• Contamination problems are decreasing as a result of manufacturers’ improved design for recyclability and improved labeling regulations.

  • Creating new applications that can withstand inputs of recycled materials with reduced purity. It includes construction or automotive plastic components.

So, as these innovations are scaled, the emissions avoidance potential of recycling will continue growing across more material types.

Tapping Into Renewable Material Sources

While maximizing recycling is crucial, reducing the need for virgin material inputs in the first place by leveraging renewable alternatives is another priority for reining in Scope 3 emissions. An array of innovative bio-based and renewable materials for scope 3 are emerging as more sustainable substitutes. This is for conventional plastics, chemicals, and fibers derived from fossil fuels.

The Potential of Bio-Based Materials

Beyond plastics, developments in the manufacture of fibers are opening the door to the possibility of replacing emissions-intensive materials. It includes traditional cotton. It accounts for 0.3% of world emissions, with sustainable textile alternatives. Examples include:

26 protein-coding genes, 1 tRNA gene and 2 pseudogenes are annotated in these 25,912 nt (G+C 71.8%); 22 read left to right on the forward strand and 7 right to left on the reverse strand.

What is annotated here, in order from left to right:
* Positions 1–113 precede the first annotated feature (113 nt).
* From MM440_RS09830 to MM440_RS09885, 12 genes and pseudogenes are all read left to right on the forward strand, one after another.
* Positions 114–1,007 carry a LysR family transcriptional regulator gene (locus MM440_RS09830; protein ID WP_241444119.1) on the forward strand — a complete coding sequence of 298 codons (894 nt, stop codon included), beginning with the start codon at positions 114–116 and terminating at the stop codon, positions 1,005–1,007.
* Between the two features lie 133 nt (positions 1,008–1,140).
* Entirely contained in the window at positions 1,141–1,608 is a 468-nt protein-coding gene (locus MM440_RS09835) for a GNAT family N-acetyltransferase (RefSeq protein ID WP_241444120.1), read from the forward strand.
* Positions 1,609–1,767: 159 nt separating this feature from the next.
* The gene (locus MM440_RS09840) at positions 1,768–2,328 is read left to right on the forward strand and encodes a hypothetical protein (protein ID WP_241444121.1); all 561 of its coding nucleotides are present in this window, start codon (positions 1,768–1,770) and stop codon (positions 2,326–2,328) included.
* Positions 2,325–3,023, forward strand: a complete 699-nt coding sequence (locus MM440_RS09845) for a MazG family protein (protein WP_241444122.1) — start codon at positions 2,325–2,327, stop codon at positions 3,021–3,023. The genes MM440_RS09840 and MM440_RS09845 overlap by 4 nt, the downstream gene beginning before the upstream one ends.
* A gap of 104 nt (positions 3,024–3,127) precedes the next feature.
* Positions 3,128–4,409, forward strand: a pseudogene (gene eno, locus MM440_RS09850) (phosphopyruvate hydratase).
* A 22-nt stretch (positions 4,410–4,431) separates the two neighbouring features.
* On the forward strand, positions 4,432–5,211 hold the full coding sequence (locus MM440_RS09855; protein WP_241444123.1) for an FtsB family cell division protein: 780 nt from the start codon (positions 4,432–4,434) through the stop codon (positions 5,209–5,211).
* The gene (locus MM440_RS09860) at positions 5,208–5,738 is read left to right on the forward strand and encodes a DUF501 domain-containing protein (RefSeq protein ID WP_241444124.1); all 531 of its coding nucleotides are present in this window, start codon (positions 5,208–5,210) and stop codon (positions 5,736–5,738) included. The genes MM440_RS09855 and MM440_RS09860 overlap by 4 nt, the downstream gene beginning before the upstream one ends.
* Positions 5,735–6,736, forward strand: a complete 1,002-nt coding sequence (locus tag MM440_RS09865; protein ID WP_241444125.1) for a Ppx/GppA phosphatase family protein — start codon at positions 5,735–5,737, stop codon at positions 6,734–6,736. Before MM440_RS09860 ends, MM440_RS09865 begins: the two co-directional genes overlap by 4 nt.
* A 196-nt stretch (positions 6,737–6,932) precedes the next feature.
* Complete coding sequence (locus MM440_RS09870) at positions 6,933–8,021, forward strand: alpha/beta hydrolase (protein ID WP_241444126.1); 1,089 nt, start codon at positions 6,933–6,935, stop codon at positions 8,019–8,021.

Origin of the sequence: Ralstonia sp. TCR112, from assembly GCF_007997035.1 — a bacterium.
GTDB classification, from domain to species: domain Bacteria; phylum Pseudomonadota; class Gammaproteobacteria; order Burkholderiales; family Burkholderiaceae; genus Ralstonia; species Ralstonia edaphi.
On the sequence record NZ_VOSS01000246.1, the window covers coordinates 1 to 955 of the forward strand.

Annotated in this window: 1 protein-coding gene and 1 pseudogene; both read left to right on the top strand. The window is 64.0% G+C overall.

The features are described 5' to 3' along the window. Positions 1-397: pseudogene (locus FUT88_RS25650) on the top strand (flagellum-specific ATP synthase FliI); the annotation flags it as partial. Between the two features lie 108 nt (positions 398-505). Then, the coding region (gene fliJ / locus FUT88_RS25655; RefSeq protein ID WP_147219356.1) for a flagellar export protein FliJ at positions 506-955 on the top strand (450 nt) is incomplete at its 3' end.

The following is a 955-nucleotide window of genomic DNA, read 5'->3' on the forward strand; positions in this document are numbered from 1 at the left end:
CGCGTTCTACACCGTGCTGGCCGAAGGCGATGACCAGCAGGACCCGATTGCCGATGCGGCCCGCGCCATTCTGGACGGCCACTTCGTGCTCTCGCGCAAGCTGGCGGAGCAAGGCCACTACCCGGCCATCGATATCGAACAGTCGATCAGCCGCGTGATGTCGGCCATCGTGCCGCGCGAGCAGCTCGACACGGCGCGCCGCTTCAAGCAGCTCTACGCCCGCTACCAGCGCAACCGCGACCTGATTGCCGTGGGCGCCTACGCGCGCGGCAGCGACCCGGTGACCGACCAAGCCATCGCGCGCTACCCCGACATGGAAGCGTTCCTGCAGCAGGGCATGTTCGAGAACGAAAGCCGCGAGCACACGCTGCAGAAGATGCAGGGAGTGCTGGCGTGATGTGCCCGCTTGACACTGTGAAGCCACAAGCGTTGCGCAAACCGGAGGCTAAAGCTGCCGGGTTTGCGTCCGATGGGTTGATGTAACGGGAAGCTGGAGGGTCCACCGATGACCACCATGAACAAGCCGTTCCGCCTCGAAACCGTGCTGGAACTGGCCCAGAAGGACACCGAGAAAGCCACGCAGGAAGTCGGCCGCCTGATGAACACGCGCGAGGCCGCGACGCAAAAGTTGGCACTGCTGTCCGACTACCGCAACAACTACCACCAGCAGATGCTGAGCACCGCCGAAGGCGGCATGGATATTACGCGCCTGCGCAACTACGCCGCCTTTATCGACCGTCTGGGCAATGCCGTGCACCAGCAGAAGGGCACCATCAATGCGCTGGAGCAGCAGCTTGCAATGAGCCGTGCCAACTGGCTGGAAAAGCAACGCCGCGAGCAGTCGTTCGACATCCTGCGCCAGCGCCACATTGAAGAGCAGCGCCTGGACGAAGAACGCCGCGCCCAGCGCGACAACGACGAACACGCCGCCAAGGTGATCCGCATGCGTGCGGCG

• Leather substitutes developed from mycelium (mushroom root networks),
  • Textiles created from agricultural wastes like banana and pineapple fibers, 
  • And garments made from bacterial and algal cellulose.

The majority of these developing bio-based materials still have rather narrow uses while providing sustainability benefits over traditional inputs. Furthermore, lifecycle assessments must be used to carefully evaluate any possible problems. This is with sustainable feedstock procurement, land-use implications, end-of-life processing, and also other related concerns.

However, if prices decrease and performance increases, bio-based materials may contribute significantly to the decarbonization of several sectors. It includes consumer products, packaging, and fashion. Moreover, their regenerative nature offers a means of severing the production process. This is from limited fossil carbon sources and the corresponding Scope 3 emissions.

Renewable Chemicals and Materials

Utilizing green chemistry and biotechnology to create sustainable chemical building blocks and products from plant-based feedstocks rather than fossil fuels is another exciting frontier. The goal of the developing renewable chemicals sector is to offer long-term substitutes for plastics. It also offers substitutes for traditional chemicals and other products derived from hydrocarbons.